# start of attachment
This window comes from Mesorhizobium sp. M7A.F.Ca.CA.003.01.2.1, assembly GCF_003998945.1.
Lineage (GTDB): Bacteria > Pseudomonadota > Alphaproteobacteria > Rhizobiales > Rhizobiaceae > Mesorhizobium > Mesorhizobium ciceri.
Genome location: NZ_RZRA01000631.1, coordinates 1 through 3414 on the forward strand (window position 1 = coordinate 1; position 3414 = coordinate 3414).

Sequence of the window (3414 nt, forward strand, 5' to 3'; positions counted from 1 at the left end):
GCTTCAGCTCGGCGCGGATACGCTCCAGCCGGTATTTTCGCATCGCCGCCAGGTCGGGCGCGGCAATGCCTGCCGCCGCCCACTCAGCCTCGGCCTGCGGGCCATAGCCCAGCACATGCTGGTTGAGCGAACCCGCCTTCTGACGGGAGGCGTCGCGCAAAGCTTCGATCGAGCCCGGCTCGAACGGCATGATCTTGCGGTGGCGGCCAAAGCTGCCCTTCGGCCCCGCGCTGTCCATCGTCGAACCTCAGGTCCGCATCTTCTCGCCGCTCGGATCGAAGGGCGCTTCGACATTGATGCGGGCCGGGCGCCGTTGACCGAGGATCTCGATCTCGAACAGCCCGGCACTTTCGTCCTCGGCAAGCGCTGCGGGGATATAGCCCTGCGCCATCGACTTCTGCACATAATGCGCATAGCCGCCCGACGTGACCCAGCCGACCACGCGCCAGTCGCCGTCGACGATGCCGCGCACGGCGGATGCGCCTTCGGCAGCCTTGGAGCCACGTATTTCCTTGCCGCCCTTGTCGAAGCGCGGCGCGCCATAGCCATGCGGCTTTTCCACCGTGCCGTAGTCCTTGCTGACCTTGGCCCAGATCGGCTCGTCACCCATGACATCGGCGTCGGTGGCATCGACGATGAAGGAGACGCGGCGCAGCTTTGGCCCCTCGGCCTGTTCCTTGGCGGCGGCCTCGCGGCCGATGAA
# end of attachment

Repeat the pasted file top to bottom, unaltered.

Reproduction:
This window comes from Mesorhizobium sp. M7A.F.Ca.CA.003.01.2.1, assembly GCF_003998945.1.
Lineage (GTDB): Bacteria > Pseudomonadota > Alphaproteobacteria > Rhizobiales > Rhizobiaceae > Mesorhizobium > Mesorhizobium ciceri.
Genome location: NZ_RZRA01000631.1, coordinates 1 through 3414 on the forward strand (window position 1 = coordinate 1; position 3414 = coordinate 3414).

Sequence of the window (3414 nt, forward strand, 5' to 3'; positions counted from 1 at the left end):
GCTTCAGCTCGGCGCGGATACGCTCCAGCCGGTATTTTCGCATCGCCGCCAGGTCGGGCGCGGCAATGCCTGCCGCCGCCCACTCAGCCTCGGCCTGCGGGCCATAGCCCAGCACATGCTGGTTGAGCGAACCCGCCTTCTGACGGGAGGCGTCGCGCAAAGCTTCGATCGAGCCCGGCTCGAACGGCATGATCTTGCGGTGGCGGCCAAAGCTGCCCTTCGGCCCCGCGCTGTCCATCGTCGAACCTCAGGTCCGCATCTTCTCGCCGCTCGGATCGAAGGGCGCTTCGACATTGATGCGGGCCGGGCGCCGTTGACCGAGGATCTCGATCTCGAACAGCCCGGCACTTTCGTCCTCGGCAAGCGCTGCGGGGATATAGCCCTGCGCCATCGACTTCTGCACATAATGCGCATAGCCGCCCGACGTGACCCAGCCGACCACGCGCCAGTCGCCGTCGACGATGCCGCGCACGGCGGATGCGCCTTCGGCAGCCTTGGAGCCACGTATTTCCTTGCCGCCCTTGTCGAAGCGCGGCGCGCCATAGCCATGCGGCTTTTCCACCGTGCCGTAGTCCTTGCTGACCTTGGCCCAGATCGGCTCGTCACCCATGACATCGGCGTCGGTGGCATCGACGATGAAGGAGACGCGGCGCAGCTTTGGCCCCTCGGCCTGTTCCTTGGCGGCGGCCTCGCGGCCGATGAA